"I was shocked knowing what was going on in the Middle East and the egregious human-rights violations that the professor either glossed over them or ignored them completely," Ms. Weiss, 20, said. She is one of the students who have pressed Columbia to investigate the conduct of professors in the Middle East studies department.
"In nearly all of his lectures, professor Massad found a way to denounce Israel and the West," Ms. Weiss, who received an "A" for the course, said.
"We were not presented with any material that argued that Zionism is not racist," she said.
Topics in Asian Civilization is required for students who major in Middle East studies, and it also can be used by all Columbia undergraduates to help fulfill their "major cultures" requirement, which makes up part of the university's renowned core curriculum. One hundred and sixty-five students enrolled in the course, according to Columbia's online course bulletin.
The first half of the course, which focuses on South Asia, is taught by Janaki Bakhle. She is the wife of a history professor, Nicholas Dirks, who is Columbia's vice president for arts and sciences and is responsible for overseeing a faculty committee that is investigating the complaints against the professors in the Middle East studies department.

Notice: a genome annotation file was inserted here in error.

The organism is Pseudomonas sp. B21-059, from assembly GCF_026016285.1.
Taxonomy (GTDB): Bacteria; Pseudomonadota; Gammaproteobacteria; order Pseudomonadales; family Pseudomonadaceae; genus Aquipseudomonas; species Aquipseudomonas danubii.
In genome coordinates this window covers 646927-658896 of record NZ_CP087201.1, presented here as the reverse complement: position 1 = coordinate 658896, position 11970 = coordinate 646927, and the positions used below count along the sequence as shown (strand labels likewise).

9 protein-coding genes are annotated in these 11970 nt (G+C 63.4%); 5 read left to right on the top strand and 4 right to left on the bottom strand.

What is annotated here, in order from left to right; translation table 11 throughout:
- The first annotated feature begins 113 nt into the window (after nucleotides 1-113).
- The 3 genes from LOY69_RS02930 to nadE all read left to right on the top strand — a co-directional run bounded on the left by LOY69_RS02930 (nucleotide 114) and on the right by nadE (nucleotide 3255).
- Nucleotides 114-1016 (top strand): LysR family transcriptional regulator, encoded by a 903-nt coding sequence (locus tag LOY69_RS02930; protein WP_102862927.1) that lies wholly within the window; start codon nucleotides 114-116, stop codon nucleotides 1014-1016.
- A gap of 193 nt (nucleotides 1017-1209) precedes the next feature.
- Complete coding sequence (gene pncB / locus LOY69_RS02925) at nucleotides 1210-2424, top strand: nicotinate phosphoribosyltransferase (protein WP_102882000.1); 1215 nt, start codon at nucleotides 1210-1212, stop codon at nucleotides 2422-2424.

Mr. Massad says in a course description distributed to students that its purpose is not "to give you a comprehensive history" of the Middle East but will "pay attention to gender, religion, and politics in both pre-modern and modern periods." The words Zionism and Israel do not appear in the description.
Among the books assigned in the course are Edward Said's "Orientalism," the late Columbia scholar's landmark book attacking Western scholarship; Albert Hourani's "A History of the Arab Peoples," and As'ad Abukhalil's "The Battle for Saudi Arabia."
The one assigned book on Israel is "Israel, a Colonial Settler State?" by a French Marxist scholar, Maxime Rodinson. The book includes a map of 1967 Israel that is labeled "Palestine," and makes the argument that Jews have as much right to Israel as Arabs have to Spain.
"If there is any chance of someday seeing a peaceful solution," the author, who was Jewish, wrote in the book's conclusion, "it will not be achieved by telling the Arabs that it is their duty to applaud their conquerors because they are Europeans or are in the process of becoming Europeanized, because they are 'advanced,' because they are revolutionary or (almost) socialist, and, even less, simply because they are Jews!"
According to Ms. Weiss's notes, on the day the book was discussed, Mr. Massad told students that Jews accepted in the 19th century the racist European notion that Jews are a race and not a religion. He also spoke of how modern European Zionists promulgated "myths" to make their claim to the land of Palestine. Under the heading "Zionist myth," Ms. Weiss writes: "1. Ancient Hebrews of Palestine lived exclusively in Palestine. 2. Mod. Euro. Jews are direct biological descendants of Hebrews. 3. Based on #1 and #2, Mod. Euro. Jews have exclusive rights to Palestine."
In that class, Mr. Massad also described how Theodor Herzl, the father of political Zionism, made an alliance with "anti-Semites" to "help kick Euro Jews out," Ms. Weiss's notes state.